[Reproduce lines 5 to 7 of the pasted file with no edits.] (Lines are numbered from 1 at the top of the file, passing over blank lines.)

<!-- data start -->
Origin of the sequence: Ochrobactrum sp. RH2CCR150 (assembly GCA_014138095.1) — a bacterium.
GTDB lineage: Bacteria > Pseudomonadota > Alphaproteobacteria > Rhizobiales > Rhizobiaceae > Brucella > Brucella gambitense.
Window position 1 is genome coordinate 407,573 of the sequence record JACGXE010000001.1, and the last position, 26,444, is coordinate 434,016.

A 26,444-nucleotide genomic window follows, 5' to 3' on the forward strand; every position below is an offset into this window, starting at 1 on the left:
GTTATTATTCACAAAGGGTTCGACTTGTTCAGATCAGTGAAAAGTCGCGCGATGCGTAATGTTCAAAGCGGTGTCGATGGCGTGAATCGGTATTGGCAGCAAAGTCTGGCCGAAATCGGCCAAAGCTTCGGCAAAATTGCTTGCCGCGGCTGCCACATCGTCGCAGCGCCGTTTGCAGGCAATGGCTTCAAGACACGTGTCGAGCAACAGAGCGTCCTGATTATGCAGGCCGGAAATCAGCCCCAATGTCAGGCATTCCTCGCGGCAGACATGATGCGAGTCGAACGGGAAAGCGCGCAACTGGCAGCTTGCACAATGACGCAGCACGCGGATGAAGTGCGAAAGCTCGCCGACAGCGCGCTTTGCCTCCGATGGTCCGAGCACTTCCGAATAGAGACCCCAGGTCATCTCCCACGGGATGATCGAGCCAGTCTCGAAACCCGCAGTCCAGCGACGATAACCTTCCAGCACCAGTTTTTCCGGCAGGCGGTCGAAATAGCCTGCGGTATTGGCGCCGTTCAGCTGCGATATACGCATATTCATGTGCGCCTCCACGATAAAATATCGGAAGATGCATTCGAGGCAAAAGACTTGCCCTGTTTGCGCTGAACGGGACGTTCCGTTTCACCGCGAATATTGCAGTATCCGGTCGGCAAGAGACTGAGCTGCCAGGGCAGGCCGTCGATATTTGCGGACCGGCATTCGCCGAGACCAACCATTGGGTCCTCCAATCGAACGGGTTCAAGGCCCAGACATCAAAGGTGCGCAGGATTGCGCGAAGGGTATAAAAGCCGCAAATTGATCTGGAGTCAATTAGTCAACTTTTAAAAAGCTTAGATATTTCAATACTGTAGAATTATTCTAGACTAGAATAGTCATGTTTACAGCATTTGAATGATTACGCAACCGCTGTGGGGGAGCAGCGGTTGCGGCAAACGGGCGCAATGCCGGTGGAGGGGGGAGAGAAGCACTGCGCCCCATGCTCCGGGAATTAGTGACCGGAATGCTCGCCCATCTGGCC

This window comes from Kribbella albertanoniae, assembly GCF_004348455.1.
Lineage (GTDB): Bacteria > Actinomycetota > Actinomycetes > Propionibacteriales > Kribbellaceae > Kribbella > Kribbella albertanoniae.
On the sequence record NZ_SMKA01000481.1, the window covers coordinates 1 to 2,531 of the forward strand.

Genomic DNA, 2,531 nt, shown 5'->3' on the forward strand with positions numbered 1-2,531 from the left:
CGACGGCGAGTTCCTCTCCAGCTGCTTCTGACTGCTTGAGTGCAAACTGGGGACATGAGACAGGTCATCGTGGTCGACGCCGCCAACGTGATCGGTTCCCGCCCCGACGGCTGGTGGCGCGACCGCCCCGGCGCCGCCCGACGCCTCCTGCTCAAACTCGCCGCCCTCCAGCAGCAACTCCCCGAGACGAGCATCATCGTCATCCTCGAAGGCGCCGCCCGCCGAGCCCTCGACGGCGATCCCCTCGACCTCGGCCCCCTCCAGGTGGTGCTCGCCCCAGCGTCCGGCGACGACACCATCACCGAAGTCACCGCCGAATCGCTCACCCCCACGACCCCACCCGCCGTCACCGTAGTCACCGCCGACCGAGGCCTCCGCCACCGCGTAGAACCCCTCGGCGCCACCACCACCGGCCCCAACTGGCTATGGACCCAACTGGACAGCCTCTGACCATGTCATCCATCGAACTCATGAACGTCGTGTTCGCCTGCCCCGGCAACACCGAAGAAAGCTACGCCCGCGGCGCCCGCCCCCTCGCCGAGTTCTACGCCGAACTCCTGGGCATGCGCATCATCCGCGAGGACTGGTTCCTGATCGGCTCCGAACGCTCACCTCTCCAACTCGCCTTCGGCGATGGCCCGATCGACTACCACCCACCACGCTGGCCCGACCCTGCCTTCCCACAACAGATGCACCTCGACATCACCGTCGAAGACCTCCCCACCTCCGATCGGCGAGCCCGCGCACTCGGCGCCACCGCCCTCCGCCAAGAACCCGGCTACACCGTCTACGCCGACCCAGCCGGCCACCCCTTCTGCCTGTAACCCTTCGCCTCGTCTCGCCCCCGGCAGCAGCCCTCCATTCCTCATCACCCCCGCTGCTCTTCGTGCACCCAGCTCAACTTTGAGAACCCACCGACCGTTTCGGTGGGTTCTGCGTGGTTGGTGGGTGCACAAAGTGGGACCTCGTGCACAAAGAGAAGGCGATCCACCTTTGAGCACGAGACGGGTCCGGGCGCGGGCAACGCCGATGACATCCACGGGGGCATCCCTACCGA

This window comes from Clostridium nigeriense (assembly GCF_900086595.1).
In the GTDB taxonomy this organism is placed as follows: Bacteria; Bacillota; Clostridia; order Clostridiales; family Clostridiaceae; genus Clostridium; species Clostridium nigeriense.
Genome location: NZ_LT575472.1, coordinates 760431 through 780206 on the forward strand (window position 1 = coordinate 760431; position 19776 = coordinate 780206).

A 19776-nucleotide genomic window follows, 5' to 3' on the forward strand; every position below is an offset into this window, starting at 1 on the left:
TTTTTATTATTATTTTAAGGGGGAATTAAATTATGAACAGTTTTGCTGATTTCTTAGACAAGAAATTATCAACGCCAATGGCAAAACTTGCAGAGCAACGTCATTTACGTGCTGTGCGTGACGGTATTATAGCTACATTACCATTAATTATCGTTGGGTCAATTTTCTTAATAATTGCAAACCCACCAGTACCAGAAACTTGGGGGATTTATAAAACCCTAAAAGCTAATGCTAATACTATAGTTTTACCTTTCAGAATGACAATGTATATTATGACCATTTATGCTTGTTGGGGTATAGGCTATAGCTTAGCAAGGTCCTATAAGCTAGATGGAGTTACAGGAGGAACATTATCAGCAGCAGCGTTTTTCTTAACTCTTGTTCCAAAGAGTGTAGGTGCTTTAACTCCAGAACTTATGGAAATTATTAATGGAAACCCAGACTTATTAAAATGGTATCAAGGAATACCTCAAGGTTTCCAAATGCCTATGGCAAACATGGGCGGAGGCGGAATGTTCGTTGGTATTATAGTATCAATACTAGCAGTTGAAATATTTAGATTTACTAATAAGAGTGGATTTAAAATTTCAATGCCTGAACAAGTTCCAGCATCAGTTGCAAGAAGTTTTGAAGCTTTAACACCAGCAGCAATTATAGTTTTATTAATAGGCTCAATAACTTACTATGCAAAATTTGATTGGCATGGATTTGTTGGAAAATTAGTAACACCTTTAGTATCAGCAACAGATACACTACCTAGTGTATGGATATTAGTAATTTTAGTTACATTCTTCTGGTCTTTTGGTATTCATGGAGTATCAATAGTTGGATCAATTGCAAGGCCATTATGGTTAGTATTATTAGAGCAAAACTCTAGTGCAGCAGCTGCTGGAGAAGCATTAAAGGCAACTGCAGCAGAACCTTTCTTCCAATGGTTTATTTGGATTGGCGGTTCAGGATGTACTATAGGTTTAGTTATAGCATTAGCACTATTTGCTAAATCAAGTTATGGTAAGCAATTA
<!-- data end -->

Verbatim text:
GTTATTATTCACAAAGGGTTCGACTTGTTCAGATCAGTGAAAAGTCGCGCGATGCGTAATGTTCAAAGCGGTGTCGATGGCGTGAATCGGTATTGGCAGCAAAGTCTGGCCGAAATCGGCCAAAGCTTCGGCAAAATTGCTTGCCGCGGCTGCCACATCGTCGCAGCGCCGTTTGCAGGCAATGGCTTCAAGACACGTGTCGAGCAACAGAGCGTCCTGATTATGCAGGCCGGAAATCAGCCCCAATGTCAGGCATTCCTCGCGGCAGACATGATGCGAGTCGAACGGGAAAGCGCGCAACTGGCAGCTTGCACAATGACGCAGCACGCGGATGAAGTGCGAAAGCTCGCCGACAGCGCGCTTTGCCTCCGATGGTCCGAGCACTTCCGAATAGAGACCCCAGGTCATCTCCCACGGGATGATCGAGCCAGTCTCGAAACCCGCAGTCCAGCGACGATAACCTTCCAGCACCAGTTTTTCCGGCAGGCGGTCGAAATAGCCTGCGGTATTGGCGCCGTTCAGCTGCGATATACGCATATTCATGTGCGCCTCCACGATAAAATATCGGAAGATGCATTCGAGGCAAAAGACTTGCCCTGTTTGCGCTGAACGGGACGTTCCGTTTCACCGCGAATATTGCAGTATCCGGTCGGCAAGAGACTGAGCTGCCAGGGCAGGCCGTCGATATTTGCGGACCGGCATTCGCCGAGACCAACCATTGGGTCCTCCAATCGAACGGGTTCAAGGCCCAGACATCAAAGGTGCGCAGGATTGCGCGAAGGGTATAAAAGCCGCAAATTGATCTGGAGTCAATTAGTCAACTTTTAAAAAGCTTAGATATTTCAATACTGTAGAATTATTCTAGACTAGAATAGTCATGTTTACAGCATTTGAATGATTACGCAACCGCTGTGGGGGAGCAGCGGTTGCGGCAAACGGGCGCAATGCCGGTGGAGGGGGGAGAGAAGCACTGCGCCCCATGCTCCGGGAATTAGTGACCGGAATGCTCGCCCATCTGGCC

This window comes from Kribbella albertanoniae, assembly GCF_004348455.1.
Lineage (GTDB): Bacteria > Actinomycetota > Actinomycetes > Propionibacteriales > Kribbellaceae > Kribbella > Kribbella albertanoniae.